by Arlo Taylor
19th Airlift Wing Public Affairs
Little Rock Air Force Base will continue to be the center of C-130 Total Force training for years to come as a result of a fore structure realignment announced by the Air Force May 11.
As a result, Little Rock’s C-130 training mission will reflect the Total Force Integration environment employed and deployed in C-130 operational missions around the world.
The move means the 189th Airlift Wing will take over legacy C-130 training, and it will be assisted by an Air Force Reserve Command associate unit. Air Force Reserve Command will provide manpower and 10 aircraft to establish a C-130H2 Formal Training Unit, starting this fall. Air National Guard units from around the United States will loan another eight C-130H2 aircraft to the unit. All of the aircraft are expected to be at Little Rock by the fall of 2011.
“We have had Total Force training at Little Rock for more than two decades with the 314th and 189th Airlift Wings and after these changes, we’re still going to have Total Force training centered on the 314th and 189th, said Col. C.K. Hyde, 314th Airlift Wing commander. “C-130 training is not moving. The training will still be done at Little Rock Air Force Base and will start in the 314th Airlift Wing’s C-130 Center of Excellence with academics, device and weapons system trainers.”
The 189th Airlift Wing will be the lead legacy C-130 training unit as a result of the announcement. Gaining of this important mission is a testament to the entire Team Little Rock community -- active duty, Guard, Reserve and the civilian community, said Col. Jim Summers, 189th Airlift Wing commander.
“It is a very important mission for the 189th. It is important because we share the same mission as our active-duty counterparts,” he said. “This base is known as the C-130 Center of Excellence because of the training mission and that reputation exists only because all three Wings on this base are truly partners. Everyone on this base, military and civilian, works to provide combatant commanders with the best C-130 combat airlift crews in the world.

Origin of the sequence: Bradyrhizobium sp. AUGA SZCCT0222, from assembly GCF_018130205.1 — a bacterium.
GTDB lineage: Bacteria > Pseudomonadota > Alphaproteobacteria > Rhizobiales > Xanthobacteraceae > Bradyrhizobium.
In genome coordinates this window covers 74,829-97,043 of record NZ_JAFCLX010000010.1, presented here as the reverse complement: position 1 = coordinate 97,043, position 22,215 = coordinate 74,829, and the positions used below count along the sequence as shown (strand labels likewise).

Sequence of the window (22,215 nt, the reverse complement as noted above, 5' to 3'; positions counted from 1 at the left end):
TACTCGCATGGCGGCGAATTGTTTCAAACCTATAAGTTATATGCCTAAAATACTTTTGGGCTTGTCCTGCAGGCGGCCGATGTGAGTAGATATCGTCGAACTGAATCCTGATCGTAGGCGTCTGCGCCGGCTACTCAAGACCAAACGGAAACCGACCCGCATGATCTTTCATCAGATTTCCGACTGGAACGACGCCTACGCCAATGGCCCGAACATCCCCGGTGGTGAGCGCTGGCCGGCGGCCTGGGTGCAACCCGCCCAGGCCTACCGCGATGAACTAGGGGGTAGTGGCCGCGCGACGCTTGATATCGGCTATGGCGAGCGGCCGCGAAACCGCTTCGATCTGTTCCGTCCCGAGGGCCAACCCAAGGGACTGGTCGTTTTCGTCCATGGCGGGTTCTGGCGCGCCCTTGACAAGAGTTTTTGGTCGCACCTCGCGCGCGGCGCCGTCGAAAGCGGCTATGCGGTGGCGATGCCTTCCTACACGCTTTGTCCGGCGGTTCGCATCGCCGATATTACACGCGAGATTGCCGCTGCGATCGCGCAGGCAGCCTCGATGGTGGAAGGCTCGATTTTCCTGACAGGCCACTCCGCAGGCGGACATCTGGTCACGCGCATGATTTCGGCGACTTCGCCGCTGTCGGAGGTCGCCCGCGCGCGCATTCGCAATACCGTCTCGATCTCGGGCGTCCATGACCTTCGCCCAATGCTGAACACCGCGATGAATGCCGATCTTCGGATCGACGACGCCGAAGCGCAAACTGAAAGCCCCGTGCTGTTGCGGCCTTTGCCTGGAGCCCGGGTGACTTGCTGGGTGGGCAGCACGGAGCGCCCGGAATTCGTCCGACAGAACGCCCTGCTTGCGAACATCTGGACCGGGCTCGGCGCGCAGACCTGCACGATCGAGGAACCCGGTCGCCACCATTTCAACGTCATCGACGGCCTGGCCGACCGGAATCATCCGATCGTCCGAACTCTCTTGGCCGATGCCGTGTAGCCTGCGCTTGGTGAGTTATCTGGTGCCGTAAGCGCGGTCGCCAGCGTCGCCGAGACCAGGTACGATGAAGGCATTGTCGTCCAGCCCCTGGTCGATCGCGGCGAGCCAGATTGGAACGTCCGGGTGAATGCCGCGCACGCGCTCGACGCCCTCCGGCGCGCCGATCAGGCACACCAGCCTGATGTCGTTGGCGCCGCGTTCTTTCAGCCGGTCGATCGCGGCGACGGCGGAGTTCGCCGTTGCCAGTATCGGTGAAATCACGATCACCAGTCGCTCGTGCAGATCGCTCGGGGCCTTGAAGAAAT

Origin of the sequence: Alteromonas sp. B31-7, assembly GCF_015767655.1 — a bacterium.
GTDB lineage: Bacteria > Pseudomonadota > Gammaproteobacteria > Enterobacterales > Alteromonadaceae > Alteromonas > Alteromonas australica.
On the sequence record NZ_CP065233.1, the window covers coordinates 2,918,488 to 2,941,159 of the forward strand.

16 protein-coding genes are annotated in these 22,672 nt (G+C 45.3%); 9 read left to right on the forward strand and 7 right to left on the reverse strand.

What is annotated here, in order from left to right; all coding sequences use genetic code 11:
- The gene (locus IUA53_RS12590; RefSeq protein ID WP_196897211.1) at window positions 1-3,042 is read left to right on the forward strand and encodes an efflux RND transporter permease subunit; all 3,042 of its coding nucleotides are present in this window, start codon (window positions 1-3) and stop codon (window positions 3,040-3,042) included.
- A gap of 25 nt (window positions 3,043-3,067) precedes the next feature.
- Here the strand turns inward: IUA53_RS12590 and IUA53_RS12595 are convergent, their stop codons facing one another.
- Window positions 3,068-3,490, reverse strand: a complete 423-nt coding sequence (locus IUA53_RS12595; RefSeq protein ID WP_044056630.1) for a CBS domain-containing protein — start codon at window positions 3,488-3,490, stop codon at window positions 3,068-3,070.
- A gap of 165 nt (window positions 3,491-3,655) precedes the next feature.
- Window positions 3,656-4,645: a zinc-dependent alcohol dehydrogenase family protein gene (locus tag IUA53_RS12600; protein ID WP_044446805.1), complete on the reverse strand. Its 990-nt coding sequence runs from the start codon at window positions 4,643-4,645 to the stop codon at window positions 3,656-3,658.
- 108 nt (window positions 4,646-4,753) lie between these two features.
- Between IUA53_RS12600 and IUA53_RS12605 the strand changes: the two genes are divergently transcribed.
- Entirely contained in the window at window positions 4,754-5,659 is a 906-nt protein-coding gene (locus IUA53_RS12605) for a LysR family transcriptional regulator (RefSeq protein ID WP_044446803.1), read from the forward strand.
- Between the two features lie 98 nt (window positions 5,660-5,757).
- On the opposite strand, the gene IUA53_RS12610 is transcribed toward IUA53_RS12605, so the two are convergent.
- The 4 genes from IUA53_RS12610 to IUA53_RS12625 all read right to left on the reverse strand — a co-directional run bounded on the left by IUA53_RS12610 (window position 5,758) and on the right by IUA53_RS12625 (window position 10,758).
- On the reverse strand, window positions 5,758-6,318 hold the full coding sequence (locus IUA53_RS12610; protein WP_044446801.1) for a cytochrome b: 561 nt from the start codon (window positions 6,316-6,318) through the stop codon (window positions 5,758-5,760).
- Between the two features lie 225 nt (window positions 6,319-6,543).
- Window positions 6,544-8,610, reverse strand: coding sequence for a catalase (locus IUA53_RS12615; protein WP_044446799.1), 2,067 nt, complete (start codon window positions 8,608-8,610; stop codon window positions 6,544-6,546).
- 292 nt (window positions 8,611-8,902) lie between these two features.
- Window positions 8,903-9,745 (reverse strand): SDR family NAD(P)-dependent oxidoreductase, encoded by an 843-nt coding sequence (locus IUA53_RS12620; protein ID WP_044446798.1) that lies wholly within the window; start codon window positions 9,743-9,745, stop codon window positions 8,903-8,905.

“You can’t talk partnership and omit our community council and civilian supporters. The fact that that our community council was awarded the Abilene Trophy (which will be presented on June 15) speaks volumes,” Colonel Summers said. “The support they provide the military and this base has truly made LRAFB the Center of Excellence for C-130 Combat Airlift.”
The move also acknowledges the quality of the people who make the 189th AW mission happen.
“It recognizes the fact that we have recruited and retained a lot of very capable, talented and experienced individuals who are just as dedicated to mission success and Air Force core values as our active duty counterparts,” Colonel Summers said.
The Total Force Integration proposal would shift legacy training from the 62nd Airlift Squadron to the Reserve Component, retire 25 active-duty E-model C-130s and bring 18 loaner legacy C-130s from Air National Guard and Reserve units in to meet the Air Force’s Total Force training needs.
Today’s teamwork will be crucial to continued mission success during the transition of the legacy C-130 FTU program, Colonel Summers said.
Future training will reflect the composition of programmed C-130 force structure. The active duty will operate the preponderance of C-130 J-model aircraft and will conduct J-model training in the 314 AW. The Reserve component will operate most of the legacy and Avionics Modernization Program C-130s and will conduct legacy training. During the transition period, there will be a gradual hand off of legacy training from the 314th Airlift Wing to the 189th Airlift Wing and their Reserve partners. “A gradual phased hand off will provide stability, and if done right, it will be totally transparent to our students and their gaining commands” said Colonel Summers.
The phased transition from FY 2011 to FY 2014 will yield a legacy school house centered on the 189th Airlift Wing with an Air Force Reserve Command associate unit. The 314th Airlift Wing’s active duty cadre will provide Air Force, DoD and international C-130J training. The wing will also continue its oversight of students and the C-130 Center of Excellence including the ATS and JMATS contracts through its 714th Training Squadron.